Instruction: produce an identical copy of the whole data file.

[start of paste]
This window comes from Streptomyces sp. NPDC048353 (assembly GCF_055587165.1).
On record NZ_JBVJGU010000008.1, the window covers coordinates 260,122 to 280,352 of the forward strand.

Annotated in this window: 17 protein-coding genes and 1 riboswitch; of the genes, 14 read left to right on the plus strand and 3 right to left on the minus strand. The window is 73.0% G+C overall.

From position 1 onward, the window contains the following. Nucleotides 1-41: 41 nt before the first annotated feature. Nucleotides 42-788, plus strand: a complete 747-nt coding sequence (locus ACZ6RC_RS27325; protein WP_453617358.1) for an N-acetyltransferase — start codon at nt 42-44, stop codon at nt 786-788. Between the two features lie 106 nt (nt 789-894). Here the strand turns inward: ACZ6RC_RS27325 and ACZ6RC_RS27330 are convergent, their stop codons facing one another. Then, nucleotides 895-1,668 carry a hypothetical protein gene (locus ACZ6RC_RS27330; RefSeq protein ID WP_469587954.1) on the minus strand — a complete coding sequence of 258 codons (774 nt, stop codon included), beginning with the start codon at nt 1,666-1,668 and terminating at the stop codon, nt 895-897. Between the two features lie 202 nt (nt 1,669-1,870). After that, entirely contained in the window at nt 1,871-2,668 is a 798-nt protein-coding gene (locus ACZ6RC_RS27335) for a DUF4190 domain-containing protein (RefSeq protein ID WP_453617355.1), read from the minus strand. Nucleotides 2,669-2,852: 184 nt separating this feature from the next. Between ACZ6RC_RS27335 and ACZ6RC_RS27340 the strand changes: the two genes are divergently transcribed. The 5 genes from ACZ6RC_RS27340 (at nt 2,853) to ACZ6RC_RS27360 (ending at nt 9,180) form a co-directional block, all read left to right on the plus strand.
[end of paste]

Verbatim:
This window comes from Streptomyces sp. NPDC048353 (assembly GCF_055587165.1).
On record NZ_JBVJGU010000008.1, the window covers coordinates 260,122 to 280,352 of the forward strand.

Annotated in this window: 17 protein-coding genes and 1 riboswitch; of the genes, 14 read left to right on the plus strand and 3 right to left on the minus strand. The window is 73.0% G+C overall.

From position 1 onward, the window contains the following. Nucleotides 1-41: 41 nt before the first annotated feature. Nucleotides 42-788, plus strand: a complete 747-nt coding sequence (locus ACZ6RC_RS27325; protein WP_453617358.1) for an N-acetyltransferase — start codon at nt 42-44, stop codon at nt 786-788. Between the two features lie 106 nt (nt 789-894). Here the strand turns inward: ACZ6RC_RS27325 and ACZ6RC_RS27330 are convergent, their stop codons facing one another. Then, nucleotides 895-1,668 carry a hypothetical protein gene (locus ACZ6RC_RS27330; RefSeq protein ID WP_469587954.1) on the minus strand — a complete coding sequence of 258 codons (774 nt, stop codon included), beginning with the start codon at nt 1,666-1,668 and terminating at the stop codon, nt 895-897. Between the two features lie 202 nt (nt 1,669-1,870). After that, entirely contained in the window at nt 1,871-2,668 is a 798-nt protein-coding gene (locus ACZ6RC_RS27335) for a DUF4190 domain-containing protein (RefSeq protein ID WP_453617355.1), read from the minus strand. Nucleotides 2,669-2,852: 184 nt separating this feature from the next. Between ACZ6RC_RS27335 and ACZ6RC_RS27340 the strand changes: the two genes are divergently transcribed. The 5 genes from ACZ6RC_RS27340 (at nt 2,853) to ACZ6RC_RS27360 (ending at nt 9,180) form a co-directional block, all read left to right on the plus strand.